Having stowed our car at the WCS HQ, we set off at 11:00 down to the port by taxi. There we had to register with the police and immigration. Immigration hit us up for a few bob, the police wanted a bit more so we asked Roland to investigate. No money paid.
We then caught a pirogue across the river with the school kids returning home after class. Ray regaled them with photos and finger puppet movements.
Then we had a ~ 3 hour drive to Bomassa, the park HQ. It is in a great setting on the Sangha river. Our sleeping bungalow is set on the river with only fly wire around us – very neat.
We caught up with Thomas who had been arranging everything and had a few beers. We also caught up with Tomo who we had been in email contact about logging tracks, and had a few more beers. As Simon the German head of aid said, sort of like a computer date.
From the Ambassador we found out a little about our forward program – hopefully we get full details tomorrow!
Day 15: it rained very hard overnight and leading up to day break and hence our departure was delayed. During the night Avril watches 2 elephants outside our rondavel, Ray sleeps through this.
We got the details of the trip, costs etc. And have asked Peter to pay by bank transfer.
We drove (in the WCS vehicle) ~ 1.5 hrs, stopping a few times to remove trees from the road. Then we walked ~ 3.5 hrs to Mondika camp. This involved wading for ~ 45 min through water waist high. The area is pristine rain forest. It has never been logged and people have never lived in it. In addition the level of human habitation at the park boundaries is quite low, thus preserving the pristine nature of the forest,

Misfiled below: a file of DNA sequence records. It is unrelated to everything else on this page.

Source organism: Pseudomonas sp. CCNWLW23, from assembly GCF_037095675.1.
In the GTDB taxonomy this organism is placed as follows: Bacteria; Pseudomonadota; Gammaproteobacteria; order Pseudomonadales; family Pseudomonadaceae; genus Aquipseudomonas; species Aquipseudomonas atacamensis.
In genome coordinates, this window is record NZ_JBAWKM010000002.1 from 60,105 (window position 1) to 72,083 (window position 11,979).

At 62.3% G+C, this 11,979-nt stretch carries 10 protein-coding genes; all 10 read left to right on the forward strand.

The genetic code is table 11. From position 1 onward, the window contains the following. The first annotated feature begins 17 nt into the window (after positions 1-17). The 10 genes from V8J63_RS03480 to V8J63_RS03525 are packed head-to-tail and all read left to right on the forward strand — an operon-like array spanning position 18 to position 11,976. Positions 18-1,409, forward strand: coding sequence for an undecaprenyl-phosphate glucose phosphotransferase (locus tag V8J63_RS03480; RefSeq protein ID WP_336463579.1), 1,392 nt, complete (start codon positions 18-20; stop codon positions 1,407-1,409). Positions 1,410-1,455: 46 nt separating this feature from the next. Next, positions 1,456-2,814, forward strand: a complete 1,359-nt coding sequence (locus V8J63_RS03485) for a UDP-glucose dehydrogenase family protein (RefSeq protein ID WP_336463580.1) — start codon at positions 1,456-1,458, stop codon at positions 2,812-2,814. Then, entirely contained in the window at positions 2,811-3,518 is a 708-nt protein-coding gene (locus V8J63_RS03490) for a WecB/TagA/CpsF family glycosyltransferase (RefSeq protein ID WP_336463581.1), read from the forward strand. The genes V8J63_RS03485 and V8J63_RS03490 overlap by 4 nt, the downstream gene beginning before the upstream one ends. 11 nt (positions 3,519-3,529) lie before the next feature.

After lunch the Ambassadors group went to visit a group of gorillas (scientific name for the western lowland gorilla is “gorilla,gorilla, gorilla” interesting hey!). We bathed.
Then had a nice dinner and conversation over a few beers.
Day 16: again it rained hard all night, but as per instructions we were up early to be ready for our visit to the gorillas. There are two habituated (means that human activity does not impact the group) groups at Mondika. We visit Buka Mokongo’s (silver backs name meaning back breaker)
We wait until the rain is finished the allow 3 hours for the gorillas to come down from the trees. Avril goes back to sleep.